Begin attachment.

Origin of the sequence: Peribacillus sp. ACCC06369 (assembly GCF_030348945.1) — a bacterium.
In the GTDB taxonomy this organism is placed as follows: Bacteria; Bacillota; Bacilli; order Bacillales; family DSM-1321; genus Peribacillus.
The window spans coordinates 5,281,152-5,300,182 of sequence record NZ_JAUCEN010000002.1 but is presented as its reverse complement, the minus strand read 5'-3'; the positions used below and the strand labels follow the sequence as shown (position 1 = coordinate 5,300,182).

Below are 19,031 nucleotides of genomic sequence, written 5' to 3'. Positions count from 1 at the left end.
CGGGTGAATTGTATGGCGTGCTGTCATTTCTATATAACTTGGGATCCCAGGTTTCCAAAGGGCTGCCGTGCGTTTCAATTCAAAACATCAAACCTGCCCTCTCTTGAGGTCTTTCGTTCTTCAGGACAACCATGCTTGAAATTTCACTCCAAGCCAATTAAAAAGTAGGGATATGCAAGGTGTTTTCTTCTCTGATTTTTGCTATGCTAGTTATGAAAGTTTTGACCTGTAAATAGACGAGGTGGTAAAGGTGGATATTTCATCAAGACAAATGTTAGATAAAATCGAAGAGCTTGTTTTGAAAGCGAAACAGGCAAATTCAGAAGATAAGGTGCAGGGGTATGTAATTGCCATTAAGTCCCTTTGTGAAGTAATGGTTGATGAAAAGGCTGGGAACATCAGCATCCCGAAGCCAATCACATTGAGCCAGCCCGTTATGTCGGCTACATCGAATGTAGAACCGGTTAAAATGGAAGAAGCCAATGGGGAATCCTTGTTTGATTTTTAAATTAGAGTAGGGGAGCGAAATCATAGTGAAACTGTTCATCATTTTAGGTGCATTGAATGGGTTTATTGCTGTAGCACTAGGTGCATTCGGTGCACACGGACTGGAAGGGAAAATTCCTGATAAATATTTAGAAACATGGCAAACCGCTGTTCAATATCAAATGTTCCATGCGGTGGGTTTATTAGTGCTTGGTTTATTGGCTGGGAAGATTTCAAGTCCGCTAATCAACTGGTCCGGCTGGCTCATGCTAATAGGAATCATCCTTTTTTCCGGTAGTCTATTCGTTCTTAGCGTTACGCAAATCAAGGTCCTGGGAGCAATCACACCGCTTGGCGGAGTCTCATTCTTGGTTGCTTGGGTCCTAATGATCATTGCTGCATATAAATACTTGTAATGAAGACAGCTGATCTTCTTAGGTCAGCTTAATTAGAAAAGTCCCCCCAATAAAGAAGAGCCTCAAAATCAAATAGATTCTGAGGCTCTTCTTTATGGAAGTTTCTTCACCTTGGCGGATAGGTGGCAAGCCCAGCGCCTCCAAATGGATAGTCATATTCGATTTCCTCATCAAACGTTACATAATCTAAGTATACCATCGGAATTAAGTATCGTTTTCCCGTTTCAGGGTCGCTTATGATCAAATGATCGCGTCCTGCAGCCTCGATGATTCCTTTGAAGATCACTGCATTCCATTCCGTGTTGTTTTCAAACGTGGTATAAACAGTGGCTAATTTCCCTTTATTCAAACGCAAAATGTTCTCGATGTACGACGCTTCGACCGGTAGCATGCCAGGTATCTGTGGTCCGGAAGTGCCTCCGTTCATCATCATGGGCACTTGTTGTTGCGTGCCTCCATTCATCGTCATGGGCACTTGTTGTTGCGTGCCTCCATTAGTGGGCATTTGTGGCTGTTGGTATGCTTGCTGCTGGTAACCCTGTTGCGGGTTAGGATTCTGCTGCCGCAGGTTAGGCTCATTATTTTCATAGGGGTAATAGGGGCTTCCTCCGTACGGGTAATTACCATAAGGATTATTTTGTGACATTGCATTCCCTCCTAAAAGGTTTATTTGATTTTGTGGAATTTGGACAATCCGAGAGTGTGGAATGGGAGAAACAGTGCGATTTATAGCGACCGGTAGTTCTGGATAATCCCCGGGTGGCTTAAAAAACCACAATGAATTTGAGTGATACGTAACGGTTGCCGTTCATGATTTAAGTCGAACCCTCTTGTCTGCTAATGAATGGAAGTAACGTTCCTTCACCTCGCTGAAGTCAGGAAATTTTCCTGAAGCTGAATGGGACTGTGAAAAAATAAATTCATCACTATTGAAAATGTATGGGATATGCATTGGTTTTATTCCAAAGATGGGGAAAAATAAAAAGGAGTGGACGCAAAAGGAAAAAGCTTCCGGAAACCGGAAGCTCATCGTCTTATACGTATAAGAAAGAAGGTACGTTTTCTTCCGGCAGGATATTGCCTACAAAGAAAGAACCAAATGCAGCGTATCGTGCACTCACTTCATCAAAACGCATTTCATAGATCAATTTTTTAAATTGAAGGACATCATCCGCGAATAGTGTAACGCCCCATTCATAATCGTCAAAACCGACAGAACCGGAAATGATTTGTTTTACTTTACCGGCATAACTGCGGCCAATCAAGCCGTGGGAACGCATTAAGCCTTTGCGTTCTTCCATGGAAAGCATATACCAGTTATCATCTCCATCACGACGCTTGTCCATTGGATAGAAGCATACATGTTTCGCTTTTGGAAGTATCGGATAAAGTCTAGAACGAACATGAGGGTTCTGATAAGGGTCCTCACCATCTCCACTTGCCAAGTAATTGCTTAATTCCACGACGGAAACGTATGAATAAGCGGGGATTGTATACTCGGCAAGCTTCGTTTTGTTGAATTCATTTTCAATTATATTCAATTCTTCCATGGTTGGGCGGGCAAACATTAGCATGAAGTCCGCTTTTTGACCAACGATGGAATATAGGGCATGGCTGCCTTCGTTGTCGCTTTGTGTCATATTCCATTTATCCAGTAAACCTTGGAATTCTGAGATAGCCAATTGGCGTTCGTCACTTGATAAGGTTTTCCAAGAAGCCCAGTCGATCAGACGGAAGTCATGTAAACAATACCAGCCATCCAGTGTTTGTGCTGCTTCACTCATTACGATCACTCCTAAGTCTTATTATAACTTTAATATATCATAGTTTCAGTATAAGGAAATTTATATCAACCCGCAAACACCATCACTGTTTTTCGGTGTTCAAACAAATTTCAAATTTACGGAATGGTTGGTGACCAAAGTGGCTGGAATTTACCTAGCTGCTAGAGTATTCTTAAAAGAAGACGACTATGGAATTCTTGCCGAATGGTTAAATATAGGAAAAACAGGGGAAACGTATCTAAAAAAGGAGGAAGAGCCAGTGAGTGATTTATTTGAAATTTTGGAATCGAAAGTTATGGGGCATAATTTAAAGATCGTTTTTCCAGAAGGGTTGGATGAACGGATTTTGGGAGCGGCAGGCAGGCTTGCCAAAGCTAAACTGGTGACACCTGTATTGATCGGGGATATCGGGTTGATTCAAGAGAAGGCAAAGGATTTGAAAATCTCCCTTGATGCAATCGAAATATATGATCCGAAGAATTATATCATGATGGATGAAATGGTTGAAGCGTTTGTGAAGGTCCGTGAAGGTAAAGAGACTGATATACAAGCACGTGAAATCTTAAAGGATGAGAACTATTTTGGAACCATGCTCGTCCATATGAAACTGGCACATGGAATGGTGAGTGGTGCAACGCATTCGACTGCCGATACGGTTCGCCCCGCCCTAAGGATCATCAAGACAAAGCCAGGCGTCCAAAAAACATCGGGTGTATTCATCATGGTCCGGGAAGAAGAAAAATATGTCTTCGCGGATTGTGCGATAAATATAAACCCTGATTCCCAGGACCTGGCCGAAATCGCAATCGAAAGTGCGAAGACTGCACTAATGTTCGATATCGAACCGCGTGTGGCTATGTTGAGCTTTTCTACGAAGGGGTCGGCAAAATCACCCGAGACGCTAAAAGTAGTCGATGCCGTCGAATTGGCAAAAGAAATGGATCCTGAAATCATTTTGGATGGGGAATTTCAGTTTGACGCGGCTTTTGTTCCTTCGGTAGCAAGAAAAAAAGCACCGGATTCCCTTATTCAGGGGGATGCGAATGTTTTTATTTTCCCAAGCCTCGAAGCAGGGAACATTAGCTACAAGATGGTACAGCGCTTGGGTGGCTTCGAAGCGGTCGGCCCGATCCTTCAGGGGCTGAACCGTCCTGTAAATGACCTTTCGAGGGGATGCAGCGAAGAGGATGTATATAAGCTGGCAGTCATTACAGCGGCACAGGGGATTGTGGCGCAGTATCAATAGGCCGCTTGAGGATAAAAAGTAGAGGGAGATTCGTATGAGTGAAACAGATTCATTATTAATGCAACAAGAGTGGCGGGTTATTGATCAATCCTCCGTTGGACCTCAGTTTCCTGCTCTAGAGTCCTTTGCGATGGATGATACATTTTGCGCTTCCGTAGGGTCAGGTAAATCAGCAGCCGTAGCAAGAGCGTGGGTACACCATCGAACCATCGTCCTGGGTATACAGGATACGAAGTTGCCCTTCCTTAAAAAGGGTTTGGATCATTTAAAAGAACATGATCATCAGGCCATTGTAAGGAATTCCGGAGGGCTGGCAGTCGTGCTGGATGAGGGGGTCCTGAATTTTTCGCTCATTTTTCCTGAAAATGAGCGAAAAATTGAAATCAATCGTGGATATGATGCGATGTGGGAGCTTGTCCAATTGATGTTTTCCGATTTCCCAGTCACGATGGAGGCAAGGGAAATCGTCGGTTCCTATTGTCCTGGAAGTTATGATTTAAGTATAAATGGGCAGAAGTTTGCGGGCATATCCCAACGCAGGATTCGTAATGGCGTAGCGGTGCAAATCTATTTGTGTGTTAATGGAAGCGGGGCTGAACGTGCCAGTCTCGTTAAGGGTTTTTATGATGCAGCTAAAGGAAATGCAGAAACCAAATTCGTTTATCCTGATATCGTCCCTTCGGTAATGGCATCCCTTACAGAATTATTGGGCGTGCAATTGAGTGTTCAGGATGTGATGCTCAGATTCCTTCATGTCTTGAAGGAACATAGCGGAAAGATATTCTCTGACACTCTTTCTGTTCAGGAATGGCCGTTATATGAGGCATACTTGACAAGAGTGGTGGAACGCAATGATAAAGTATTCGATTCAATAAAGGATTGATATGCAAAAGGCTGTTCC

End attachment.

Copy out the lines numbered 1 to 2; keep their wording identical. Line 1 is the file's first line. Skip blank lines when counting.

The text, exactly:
Origin of the sequence: Peribacillus sp. ACCC06369 (assembly GCF_030348945.1) — a bacterium.
In the GTDB taxonomy this organism is placed as follows: Bacteria; Bacillota; Bacilli; order Bacillales; family DSM-1321; genus Peribacillus.